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Lockdown-free Sweden records its highest number of deaths in a six-month period for 150 years

Lockdown-free Sweden has recorded its highest death toll in a six-month period for 150 years – with 4,500 of its 51,405 fatalities being Covid-19 related. 

Its the highest tally from January to the end of June since 1869 when 55,431 people died, largely because of a famine. The population of Sweden then was just 4.1million, compared to 10.3million today.

It should also be noted that Sweden remained neutral during the two world wars, whereas most European countries were experiencing the equivalent of a six-month coronavirus death toll in the course of a single battle 75 years ago. 

Nevertheless, coronavirus means Sweden’s deaths are around 10 percent higher than the average over the last five years, the country’s statistics office said on Wednesday.  

In April the number of deaths was almost 40 percent higher than average due to a surge in COVID-related fatalities.

Although Sweden has struggled compared to its Nordic neighbours, the country’s per capita death toll is lower than in the United Kingdom, Spain and Italy.  

Sweden has been controversial for its liberal attitude to controlling the pandemic, preferring instead to let run through the population to create a ‘herd immunity.’

Its measures have focused on voluntary social distancing guidance. 

Most schools have remained open and many businesses have been continued to operate to some extent, meaning the economy has fared significantly better than most.

However, the death toll has been higher than in its Nordic neighbours, which opted for tougher lockdown measures.

Norway, with around half the population, has had only around 260 COVID deaths in total.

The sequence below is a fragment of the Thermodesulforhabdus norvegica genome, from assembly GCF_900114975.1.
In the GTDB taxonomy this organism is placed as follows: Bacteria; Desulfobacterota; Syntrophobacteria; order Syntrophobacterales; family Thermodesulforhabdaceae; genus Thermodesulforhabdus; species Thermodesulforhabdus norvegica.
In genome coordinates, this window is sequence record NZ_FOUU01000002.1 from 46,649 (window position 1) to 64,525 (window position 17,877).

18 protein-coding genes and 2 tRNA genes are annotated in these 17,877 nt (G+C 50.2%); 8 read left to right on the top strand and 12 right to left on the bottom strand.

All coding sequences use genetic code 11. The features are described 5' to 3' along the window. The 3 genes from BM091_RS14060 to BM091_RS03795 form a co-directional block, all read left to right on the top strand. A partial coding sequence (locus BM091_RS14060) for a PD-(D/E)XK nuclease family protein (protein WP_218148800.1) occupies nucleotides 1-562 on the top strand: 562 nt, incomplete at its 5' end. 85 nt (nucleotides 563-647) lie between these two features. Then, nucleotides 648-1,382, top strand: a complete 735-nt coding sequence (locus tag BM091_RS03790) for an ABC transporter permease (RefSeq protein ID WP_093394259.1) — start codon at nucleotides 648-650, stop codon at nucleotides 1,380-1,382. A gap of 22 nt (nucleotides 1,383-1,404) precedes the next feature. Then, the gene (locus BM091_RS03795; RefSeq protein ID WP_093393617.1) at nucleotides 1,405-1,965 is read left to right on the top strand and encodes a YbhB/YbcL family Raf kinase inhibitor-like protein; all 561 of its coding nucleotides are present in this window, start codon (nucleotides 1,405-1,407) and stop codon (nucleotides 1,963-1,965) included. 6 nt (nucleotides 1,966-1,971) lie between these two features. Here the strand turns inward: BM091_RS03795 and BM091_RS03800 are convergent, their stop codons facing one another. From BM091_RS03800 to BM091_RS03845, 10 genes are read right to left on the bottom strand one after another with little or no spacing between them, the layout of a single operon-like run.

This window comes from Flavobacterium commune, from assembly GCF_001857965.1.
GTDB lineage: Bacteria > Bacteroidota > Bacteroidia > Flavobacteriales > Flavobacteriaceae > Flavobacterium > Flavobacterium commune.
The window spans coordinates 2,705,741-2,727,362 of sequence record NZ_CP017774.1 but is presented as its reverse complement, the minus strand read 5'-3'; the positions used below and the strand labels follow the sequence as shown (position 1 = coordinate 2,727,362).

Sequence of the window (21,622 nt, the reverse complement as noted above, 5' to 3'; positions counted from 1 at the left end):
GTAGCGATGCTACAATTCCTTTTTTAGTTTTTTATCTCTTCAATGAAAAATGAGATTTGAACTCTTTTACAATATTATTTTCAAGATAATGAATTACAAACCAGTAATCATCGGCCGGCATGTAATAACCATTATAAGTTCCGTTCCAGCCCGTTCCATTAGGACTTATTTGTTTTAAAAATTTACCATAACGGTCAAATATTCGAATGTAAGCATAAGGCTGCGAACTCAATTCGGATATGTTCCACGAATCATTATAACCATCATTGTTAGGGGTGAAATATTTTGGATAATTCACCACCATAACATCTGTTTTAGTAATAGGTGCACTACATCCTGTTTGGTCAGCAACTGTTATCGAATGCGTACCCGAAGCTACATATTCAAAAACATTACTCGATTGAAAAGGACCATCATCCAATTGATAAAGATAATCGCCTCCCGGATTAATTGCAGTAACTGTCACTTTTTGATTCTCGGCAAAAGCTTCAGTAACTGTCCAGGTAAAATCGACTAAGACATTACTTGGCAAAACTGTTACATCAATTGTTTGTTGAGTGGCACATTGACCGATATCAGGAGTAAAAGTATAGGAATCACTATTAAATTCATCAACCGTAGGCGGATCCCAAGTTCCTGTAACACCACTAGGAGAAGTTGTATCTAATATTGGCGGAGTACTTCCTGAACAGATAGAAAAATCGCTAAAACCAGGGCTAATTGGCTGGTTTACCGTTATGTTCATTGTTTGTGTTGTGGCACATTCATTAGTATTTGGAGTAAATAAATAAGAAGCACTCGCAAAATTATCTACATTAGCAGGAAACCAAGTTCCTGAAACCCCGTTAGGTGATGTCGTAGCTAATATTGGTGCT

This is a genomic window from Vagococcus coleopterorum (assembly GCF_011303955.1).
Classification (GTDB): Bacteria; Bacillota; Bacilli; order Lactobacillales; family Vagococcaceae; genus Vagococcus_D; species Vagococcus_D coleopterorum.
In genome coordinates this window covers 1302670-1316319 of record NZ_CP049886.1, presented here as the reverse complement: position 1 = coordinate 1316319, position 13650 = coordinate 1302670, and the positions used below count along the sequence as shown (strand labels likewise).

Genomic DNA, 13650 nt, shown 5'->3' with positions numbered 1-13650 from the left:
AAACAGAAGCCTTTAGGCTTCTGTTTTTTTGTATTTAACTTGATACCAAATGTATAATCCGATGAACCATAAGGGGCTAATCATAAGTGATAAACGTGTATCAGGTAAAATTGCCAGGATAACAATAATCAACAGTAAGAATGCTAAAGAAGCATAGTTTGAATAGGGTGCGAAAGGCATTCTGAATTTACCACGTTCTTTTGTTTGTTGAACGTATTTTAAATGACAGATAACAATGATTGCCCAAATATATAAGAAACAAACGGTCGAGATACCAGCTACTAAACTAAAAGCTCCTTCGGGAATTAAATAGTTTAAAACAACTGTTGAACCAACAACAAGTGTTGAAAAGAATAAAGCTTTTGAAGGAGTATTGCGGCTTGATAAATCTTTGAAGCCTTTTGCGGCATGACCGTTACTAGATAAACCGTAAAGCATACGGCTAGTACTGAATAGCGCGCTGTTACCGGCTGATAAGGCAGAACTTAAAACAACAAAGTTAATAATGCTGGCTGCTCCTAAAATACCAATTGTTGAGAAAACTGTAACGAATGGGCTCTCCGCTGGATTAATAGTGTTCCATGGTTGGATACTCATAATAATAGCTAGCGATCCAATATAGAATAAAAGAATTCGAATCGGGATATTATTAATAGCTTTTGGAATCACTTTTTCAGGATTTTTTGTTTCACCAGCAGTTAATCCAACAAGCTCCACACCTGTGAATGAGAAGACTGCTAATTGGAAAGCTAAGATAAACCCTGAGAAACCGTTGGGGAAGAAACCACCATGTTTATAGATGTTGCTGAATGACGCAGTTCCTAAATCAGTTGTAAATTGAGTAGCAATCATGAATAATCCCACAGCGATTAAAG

The economy of Finland also outperformed its larger neighbour in the second quarter, despite a tougher lockdown.

Finland’s gross domestic product shrank around 5% against an 8.6% contraction in Sweden from the previous three-month period.

These figures make for light-reading compared to the 20.4 percent shrinkage in the United Kingdom in the second quarter.

Sweden’s top infectious diseases expert, Anders Tegnell, yesterday flew into fresh controversy after he argued that face masks could be ‘very dangerous.’ 

Dr, the architect of Sweden’s unique approach to the virus, explained that the face-coverings can make people more brash in crowded spaces, thinking that they are totally shielded by a piece of cotton.

In an interview with the Financial Times, Dr Tegnell said: ‘It is very dangerous to believe face masks would change the game when it comes to Covid-19.

‘Face masks can be a complement to other things when other things are safely in place. But to start with having face masks and then think you can crowd your buses or your shopping malls – that’s definitely a mistake.’  

Dr Tegnell previously brushed off the prospect of compelling Swedes to wear face masks, and called evidence of their effectiveness ‘astonishingly weak’. 

Last month Dr Tegnell’s public health agency shrugged off claims that people should wear face masks in crowded public spaces during the pandemic.

Speaking to German newspaper Bild, the coronavirus expert described ‘the belief that masks can solve our problem’ as ‘very dangerous’. 

‘The findings that have been produced through face masks are astonishingly weak, even though so many people around the world wear them,’ he said.

‘I’m surprised that we don’t have more or better studies showing what effect masks actually have. Countries such as Spain and Belgium have made their populations wear masks but their infection numbers have still risen. 

‘The belief that masks can solve our problem is in any case very dangerous.’

Dr Tegnell also claimed that Sweden resisted a UK-style lockdown because ‘it is a Swedish tradition that we give a lot of responsibility to individuals’.  

He previously told the Mail on Sunday he had been ‘following’ the UK in resisting full lockdown and was ‘disappointed’ when we abruptly altered our strategy.

‘I am very sceptical of lockdowns altogether but if you ever do them, you should do them at an early stage,’ he added, referring to Britain’s delay in acting. 

‘At certain times I suppose they can be useful, if you are unprepared and need more intensive care facilities… but you are really just pushing the problem ahead of you.’

Sweden’s Covid-19 expert comes under fire for appearing to ask whether a higher death rate in old people was a fair price to pay for herd immunity.

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